# Subfields of $\mathbb{C}$ Galois extension

Let E be a subfield of $$\mathbb{C}$$, which is a Galois-extension of $$\mathbb{Q}$$. Let $$E_0=E \cap \mathbb{R}$$. Show that:

i) $$[E:E_0]\leq2$$

ii) Is $$[E_0:\mathbb{Q}]$$ always a Galois-extension?

iii) Let $$E_0:\mathbb{Q}$$ be a Galois-extension and let p be a generating element of $$\operatorname{Gal}(E/E_0$$). p can be also read as an element of $$\operatorname{Gal}(E/\mathbb{Q}$$). Show that $$p\sigma=\sigma p$$ for all $$\sigma \in \operatorname{Gal}(E/\mathbb{Q})$$

For the first one, I can show that $$[E:E_0]$$ is a galois-extension and that $$[E:E_0]$$ divides $$[E:\mathbb{Q}]$$. I know $$[\mathbb{C}:\mathbb{R}]=2$$, should I use the degree formula for extensions somehow?

For the second one, I would say no, but I can not think of a counter example. For the third one I really need a hint because I am not sure what I have to show.

• $E/E_0$ is Galois, $E_0$ is the fixed field of some subgroup of $Aut(E)$. Which one ? – reuns Dec 11 '18 at 17:09

We will assume that $$E\neq E_0$$, which is equivalent to $$E\not\subseteq\mathbb{R}$$.

i) Let $$\beta$$ in $$E\setminus E_0$$ and let $$f(X)$$ in $$E_0[X]$$ its minimal polynomial over $$E_0$$. Because $$E_0\subseteq \mathbb{R}$$, we have that $$f(X)$$ is in $$\mathbb{R}[X]$$ and so the conjugate $$\overline{\beta}$$ is a root of $$f(X)$$. Thus $$\overline{\beta}$$ is in $$E$$ because $$E/E_0$$ is normal. Thus conjugation define a morphism $$p:x\in E\mapsto\overline{x}\in E$$ and $$E_0$$ is fixed by $$p$$ so $$p$$ is in $$\text{Gal}(E/E_0)$$.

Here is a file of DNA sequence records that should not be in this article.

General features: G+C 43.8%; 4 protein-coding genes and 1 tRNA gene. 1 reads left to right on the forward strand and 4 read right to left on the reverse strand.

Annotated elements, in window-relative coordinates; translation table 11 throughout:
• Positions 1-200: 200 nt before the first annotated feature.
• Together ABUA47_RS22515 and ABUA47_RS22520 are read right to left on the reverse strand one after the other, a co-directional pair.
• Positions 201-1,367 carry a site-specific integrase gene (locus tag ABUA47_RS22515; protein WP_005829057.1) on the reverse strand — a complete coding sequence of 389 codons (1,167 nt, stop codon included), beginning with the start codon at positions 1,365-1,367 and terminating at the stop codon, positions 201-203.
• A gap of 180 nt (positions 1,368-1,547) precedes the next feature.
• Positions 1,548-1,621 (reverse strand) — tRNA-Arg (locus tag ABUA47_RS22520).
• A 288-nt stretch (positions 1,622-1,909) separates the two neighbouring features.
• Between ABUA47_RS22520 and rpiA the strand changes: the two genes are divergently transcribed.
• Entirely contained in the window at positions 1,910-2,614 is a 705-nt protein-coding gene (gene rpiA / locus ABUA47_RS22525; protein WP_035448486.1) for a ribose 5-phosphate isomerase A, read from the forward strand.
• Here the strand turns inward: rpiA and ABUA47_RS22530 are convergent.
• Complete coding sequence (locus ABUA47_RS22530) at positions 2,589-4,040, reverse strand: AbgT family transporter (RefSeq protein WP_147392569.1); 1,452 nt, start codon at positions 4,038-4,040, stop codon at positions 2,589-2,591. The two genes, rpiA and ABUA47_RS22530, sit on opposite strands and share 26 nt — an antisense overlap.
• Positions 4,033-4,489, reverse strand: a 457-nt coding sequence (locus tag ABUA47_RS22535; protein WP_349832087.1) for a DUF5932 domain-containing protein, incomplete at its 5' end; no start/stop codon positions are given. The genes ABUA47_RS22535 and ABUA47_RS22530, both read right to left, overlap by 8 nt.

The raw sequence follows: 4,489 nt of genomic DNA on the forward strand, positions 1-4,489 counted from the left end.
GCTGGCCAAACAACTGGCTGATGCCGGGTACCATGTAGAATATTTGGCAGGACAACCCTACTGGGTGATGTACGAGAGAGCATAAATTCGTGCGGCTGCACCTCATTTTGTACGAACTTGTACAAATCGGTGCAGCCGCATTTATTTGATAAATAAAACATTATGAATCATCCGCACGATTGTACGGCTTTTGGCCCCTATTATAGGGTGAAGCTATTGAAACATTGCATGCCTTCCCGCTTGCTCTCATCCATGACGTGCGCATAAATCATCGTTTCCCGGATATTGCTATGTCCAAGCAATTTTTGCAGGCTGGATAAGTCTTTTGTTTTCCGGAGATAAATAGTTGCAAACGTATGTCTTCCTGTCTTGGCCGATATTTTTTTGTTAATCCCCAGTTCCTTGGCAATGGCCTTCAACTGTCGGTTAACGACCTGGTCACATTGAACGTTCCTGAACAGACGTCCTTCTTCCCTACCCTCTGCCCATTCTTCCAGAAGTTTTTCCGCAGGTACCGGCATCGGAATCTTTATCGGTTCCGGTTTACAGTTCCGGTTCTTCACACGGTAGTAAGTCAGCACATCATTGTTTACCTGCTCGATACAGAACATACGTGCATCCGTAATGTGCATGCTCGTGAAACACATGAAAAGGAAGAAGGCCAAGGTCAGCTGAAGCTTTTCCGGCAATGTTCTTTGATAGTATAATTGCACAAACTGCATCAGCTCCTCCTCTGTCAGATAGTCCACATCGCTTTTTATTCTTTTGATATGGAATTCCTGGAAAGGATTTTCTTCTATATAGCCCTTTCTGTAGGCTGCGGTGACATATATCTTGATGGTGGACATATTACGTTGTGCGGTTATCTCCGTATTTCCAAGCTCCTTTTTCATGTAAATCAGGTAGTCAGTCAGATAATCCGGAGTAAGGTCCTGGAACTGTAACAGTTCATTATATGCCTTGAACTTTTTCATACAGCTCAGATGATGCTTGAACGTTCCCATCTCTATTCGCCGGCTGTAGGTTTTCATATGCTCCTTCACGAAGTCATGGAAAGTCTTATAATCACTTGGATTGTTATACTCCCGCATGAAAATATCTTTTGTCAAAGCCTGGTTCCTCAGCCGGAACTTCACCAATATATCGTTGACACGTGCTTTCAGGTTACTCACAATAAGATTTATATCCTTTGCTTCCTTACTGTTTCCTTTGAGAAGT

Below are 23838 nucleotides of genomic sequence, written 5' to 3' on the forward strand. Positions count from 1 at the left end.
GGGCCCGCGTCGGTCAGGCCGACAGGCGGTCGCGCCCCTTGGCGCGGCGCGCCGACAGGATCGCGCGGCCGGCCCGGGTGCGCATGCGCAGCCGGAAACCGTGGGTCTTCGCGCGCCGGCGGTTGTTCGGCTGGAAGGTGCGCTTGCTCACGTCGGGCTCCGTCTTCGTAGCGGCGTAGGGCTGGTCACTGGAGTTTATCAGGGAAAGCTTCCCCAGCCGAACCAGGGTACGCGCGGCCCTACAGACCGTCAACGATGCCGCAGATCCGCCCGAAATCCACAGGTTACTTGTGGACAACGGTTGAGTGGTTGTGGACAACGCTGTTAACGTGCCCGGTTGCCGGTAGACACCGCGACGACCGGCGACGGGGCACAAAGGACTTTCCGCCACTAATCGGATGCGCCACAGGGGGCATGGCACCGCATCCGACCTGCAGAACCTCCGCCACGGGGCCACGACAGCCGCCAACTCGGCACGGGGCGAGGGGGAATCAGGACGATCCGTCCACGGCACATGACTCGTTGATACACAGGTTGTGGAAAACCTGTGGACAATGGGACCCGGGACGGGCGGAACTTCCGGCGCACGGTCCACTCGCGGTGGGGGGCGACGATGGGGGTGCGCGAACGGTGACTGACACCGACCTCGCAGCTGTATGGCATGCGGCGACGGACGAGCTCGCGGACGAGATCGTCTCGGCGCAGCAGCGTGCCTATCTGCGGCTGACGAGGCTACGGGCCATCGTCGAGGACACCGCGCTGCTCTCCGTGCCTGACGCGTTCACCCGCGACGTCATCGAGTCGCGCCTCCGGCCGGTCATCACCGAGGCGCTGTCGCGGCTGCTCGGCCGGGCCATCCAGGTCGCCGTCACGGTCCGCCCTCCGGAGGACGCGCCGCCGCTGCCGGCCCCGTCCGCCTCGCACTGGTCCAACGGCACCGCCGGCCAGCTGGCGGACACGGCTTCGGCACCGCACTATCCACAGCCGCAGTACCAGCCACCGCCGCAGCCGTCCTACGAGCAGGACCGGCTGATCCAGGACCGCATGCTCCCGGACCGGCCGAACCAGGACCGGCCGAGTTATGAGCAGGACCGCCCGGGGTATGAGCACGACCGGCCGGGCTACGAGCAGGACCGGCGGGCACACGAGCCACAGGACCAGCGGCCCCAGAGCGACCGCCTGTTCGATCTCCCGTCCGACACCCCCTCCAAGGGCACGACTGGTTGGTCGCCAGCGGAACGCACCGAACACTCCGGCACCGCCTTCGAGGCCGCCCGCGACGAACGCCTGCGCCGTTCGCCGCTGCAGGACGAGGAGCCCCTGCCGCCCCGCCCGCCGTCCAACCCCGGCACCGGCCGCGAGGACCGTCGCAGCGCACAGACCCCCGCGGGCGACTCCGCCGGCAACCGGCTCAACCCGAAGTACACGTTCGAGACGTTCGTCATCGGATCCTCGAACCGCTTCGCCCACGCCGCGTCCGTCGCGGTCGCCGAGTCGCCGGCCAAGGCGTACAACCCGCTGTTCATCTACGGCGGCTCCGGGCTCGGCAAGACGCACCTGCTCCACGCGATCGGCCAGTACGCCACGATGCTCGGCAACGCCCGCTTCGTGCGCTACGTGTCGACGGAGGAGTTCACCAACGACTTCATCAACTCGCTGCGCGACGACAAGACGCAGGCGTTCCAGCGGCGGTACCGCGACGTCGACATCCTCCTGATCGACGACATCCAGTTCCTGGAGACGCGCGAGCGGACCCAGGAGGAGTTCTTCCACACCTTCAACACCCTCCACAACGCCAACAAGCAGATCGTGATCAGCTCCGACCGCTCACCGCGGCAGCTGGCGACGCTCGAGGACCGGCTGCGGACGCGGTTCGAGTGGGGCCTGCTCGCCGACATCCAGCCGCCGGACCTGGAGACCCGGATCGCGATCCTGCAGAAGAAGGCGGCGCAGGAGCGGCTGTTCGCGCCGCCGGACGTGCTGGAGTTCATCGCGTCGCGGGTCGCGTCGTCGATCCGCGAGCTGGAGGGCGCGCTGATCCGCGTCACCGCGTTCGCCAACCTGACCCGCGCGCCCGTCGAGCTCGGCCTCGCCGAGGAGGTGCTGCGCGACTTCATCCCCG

By the Galois' correspondence $$E_0 = E^{\text{Gal}(E/E_0)}$$ but we also have $$E_0=E^{

}$$

. Then $$\text{Gal}(E/E_0)=

=\{\text{id}_E,p\}$$

has order equal to $$2$$.

ii) Consider $$E=\mathbb{Q}[\sqrt[3]{2},\omega]$$, where $$\omega$$ is a primitive cube root of unity. Note that $$E$$ is the splitting field of the polynomial $$X^3-2$$ in $$\mathbb{Q}[X]$$ so it is Galois. Check that $$E_0=\mathbb{Q}[\sqrt[3]{2}]$$, which is not Galois over $$\mathbb{Q}$$.

iii) Note that the hypothesis $$E_0/\mathbb{Q}$$ Galois is necessary. In the counter example of (ii), we have that $$p(\sqrt[3]{2})=\sqrt[3]{2}$$ and $$p(\omega)=\omega^{-1}\neq \omega$$. We know that there exists $$\sigma$$ in $$\text{Gal}(E/\mathbb{Q})$$ such that $$\sigma(\sqrt[3]{2})=\omega\sqrt[3]{2}$$. So we have that $$\sigma p(\sqrt[3]{2})= \sigma (\sqrt[3]{2})= \omega\sqrt[3]{2} \neq \omega^{-1}\sqrt[3]{2}=p(\omega)p(\sqrt[3]{2}) = p(\omega\sqrt[3]{2}) = p \sigma (\sqrt[3]{2})$$

However, it is true in the case $$E_0/\mathbb{Q}$$ Galois. In that case we have that $$\sigma(E_0)=E_0$$ and so, for every $$a$$ in $$E_0$$, we have that $$\sigma (a)$$ is in $$E_0$$. Then $$p \sigma(a)=\sigma (a) = \sigma p(a)$$.

On the other hand, let $$\beta$$ in $$E$$ such that $$E_0[\beta]=E$$ and let $$\alpha = p(\beta)$$. So $$\sigma(\alpha) = \sigma p(\beta)$$.

Let $$f(X)=X^2+bX+c$$ in $$E_0[X]$$ the minimal polynomial over $$E_0$$ of $$\beta$$ and $$\alpha$$. Because $$\sigma(E_0)=E_0$$ we have that $$\sigma f(X) := X^2+\sigma(b)X+\sigma(c)$$ is in $$E_0[X]$$ and it is the minimal polynomial over $$E_0$$ of $$\sigma(\beta)$$ and $$\sigma(\alpha)$$. Note that $$\sigma(\beta)$$ is not in $$E_0$$ so $$p\sigma(\beta)=\sigma(\alpha)$$.

We have proven that $$p \sigma(\beta)=\sigma (\alpha) = \sigma p(\beta)$$. Thus $$p\sigma$$ and $$\sigma p$$ coincide on $$E_0$$ and $$\beta$$. Now, because $$E=E_0[\beta]$$ they are equal.